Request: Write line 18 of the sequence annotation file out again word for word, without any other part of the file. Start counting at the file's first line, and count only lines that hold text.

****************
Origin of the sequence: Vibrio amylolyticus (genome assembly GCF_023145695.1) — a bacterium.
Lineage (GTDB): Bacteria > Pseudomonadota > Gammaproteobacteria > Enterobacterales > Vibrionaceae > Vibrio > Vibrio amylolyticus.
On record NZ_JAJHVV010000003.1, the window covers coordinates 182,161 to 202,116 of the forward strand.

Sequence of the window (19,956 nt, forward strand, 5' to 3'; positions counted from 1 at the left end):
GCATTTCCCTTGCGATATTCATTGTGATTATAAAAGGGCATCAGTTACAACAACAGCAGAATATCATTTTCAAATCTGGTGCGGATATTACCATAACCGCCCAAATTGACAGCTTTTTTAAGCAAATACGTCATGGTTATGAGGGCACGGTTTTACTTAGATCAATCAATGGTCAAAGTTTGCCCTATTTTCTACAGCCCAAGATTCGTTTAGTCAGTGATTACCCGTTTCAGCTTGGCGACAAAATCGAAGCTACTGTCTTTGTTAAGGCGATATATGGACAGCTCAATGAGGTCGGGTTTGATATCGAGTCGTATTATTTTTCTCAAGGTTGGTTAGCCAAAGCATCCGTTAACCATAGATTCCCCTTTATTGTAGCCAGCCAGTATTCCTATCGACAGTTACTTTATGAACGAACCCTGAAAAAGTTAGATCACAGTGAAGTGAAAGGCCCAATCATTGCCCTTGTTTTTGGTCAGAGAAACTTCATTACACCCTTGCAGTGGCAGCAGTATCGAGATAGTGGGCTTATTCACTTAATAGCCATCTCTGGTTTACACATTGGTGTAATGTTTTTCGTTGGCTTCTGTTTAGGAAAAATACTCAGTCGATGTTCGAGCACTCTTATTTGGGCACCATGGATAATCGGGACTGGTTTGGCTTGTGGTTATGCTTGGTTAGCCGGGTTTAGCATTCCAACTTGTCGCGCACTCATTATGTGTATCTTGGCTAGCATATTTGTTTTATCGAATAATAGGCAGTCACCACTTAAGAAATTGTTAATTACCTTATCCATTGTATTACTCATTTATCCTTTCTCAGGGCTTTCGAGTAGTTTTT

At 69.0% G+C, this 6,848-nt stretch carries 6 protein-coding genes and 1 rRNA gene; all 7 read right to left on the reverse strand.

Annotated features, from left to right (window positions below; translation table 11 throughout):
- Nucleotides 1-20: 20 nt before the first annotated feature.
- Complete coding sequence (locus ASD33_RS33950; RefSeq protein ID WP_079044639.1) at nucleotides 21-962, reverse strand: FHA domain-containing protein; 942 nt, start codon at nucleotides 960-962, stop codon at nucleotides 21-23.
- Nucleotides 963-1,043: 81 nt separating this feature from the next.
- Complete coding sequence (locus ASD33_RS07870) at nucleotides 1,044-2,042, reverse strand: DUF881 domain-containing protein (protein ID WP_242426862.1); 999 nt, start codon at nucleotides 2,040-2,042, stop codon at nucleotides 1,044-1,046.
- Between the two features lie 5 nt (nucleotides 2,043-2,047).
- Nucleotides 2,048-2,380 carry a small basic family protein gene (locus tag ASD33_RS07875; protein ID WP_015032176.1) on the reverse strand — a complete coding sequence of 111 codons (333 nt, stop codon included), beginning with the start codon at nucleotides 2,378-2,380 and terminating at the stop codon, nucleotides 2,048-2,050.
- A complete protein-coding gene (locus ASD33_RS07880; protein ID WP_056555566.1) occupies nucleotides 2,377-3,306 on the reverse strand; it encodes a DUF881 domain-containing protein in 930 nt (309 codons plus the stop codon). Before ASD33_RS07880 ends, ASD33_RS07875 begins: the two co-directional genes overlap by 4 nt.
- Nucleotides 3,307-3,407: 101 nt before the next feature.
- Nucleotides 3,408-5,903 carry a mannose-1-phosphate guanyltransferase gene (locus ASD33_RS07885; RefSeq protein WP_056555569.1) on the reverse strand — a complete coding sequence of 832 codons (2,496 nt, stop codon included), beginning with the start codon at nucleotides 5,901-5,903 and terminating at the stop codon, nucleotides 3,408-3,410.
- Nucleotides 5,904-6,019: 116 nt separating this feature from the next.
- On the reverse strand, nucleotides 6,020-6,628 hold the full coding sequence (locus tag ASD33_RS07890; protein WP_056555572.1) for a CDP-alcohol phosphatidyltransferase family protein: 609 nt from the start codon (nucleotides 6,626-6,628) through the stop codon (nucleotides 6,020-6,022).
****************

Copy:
- On the reverse strand, nucleotides 6,020-6,628 hold the full coding sequence (locus tag ASD33_RS07890; protein WP_056555572.1) for a CDP-alcohol phosphatidyltransferase family protein: 609 nt from the start codon (nucleotides 6,626-6,628) through the stop codon (nucleotides 6,020-6,022).